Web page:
To qualify for recycling, all items must be deemed important and vital. Most valuable are files that are literally life and death, such as medical information, litigation smoking guns (which are among the worst polluters), birth photography, wedding photography, divorce photography, military events, grip-and-grin photos, photos of photographers making photos, all Instagram photos, any successful weight-loss documentation, student evaluations, High-Resolution audio files, and of course, all files indicating that money or funds are owed.

Especially desirable are medical test results, orders from doctors, and treatment options. None of this vastly overused data is necessary, since insurance companies almost always deny lifesaving treatment to their subscribers, no matter the cost. In this belief, we join the Sierra Club in their campaign to have Cats, preferably tabbies, start performing CAT Scans, in place of costly and difficult to operate electronic CT and MRI scanners, that have a large carbon footprint.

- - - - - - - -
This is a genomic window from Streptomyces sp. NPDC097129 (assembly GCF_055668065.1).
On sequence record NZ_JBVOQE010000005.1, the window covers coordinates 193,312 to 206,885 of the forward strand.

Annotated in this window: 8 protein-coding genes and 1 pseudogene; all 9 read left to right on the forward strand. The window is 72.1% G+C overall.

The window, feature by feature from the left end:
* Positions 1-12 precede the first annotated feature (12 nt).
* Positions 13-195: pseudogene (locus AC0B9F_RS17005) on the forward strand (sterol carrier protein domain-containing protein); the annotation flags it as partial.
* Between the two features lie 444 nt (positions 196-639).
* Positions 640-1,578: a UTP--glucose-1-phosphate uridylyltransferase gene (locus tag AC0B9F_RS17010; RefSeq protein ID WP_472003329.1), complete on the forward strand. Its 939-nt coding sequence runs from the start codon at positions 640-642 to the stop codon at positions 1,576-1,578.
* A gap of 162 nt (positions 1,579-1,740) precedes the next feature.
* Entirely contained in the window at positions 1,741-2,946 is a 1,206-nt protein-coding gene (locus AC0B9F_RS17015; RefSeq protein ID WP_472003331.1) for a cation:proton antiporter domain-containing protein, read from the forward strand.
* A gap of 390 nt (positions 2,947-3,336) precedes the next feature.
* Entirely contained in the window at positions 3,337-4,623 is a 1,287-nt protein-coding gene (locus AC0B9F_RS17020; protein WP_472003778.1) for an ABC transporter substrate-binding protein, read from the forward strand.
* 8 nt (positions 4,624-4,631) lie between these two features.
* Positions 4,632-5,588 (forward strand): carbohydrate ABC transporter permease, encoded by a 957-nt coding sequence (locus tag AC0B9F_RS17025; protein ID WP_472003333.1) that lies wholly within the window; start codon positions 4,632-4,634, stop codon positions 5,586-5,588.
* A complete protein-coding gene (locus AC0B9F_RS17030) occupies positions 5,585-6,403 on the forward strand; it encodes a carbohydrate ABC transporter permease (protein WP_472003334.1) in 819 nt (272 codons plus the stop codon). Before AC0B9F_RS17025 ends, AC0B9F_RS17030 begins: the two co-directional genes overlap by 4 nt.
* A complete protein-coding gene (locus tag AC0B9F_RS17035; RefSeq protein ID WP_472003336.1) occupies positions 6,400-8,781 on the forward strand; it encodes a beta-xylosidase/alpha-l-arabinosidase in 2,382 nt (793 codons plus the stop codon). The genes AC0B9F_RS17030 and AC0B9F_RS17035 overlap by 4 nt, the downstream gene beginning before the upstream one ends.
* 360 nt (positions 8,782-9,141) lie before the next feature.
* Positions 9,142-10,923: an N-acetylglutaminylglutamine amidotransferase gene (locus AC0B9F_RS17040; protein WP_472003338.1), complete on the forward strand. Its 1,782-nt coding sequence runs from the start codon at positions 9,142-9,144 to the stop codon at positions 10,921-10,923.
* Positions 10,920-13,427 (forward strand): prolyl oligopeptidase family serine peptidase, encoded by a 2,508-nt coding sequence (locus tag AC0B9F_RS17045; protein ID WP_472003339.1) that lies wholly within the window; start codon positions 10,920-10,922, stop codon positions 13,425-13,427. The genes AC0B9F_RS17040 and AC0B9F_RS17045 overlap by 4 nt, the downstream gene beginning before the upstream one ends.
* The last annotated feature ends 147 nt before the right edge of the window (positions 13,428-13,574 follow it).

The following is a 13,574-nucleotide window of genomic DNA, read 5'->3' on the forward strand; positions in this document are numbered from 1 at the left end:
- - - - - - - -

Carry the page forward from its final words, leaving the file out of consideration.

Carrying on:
Important files should be contained in sustainable packaging such as Acrobat PDF, Microsoft Word, Excel, and Powerpoint files. Password files and financial information files should be uploaded to a special site (, and for visual creators, Photoshop files; TIFF, PNG, and JPEG files are also acceptable. (At present, the program can’t accept GIFs, due to legacy pronunciation issues.) 

As before, EFF hopes to recycle unused pixels from art school MFA candidates around the world, which the EFF Data Analysis Board considers cumulatively to be one of the world’s largest stockpiles of useless high-resolution imagery, topped only by arts educators.

Once those vital and life-changing documents, spreadsheets, non-disclosure agreements, and intimate secrets are uploaded to the EFF site, the site will confirm safe delivery by deleting the source files and all backups, with the exception of JBOD backup devices, which is still in development, as they circumvent common sense, and actually work.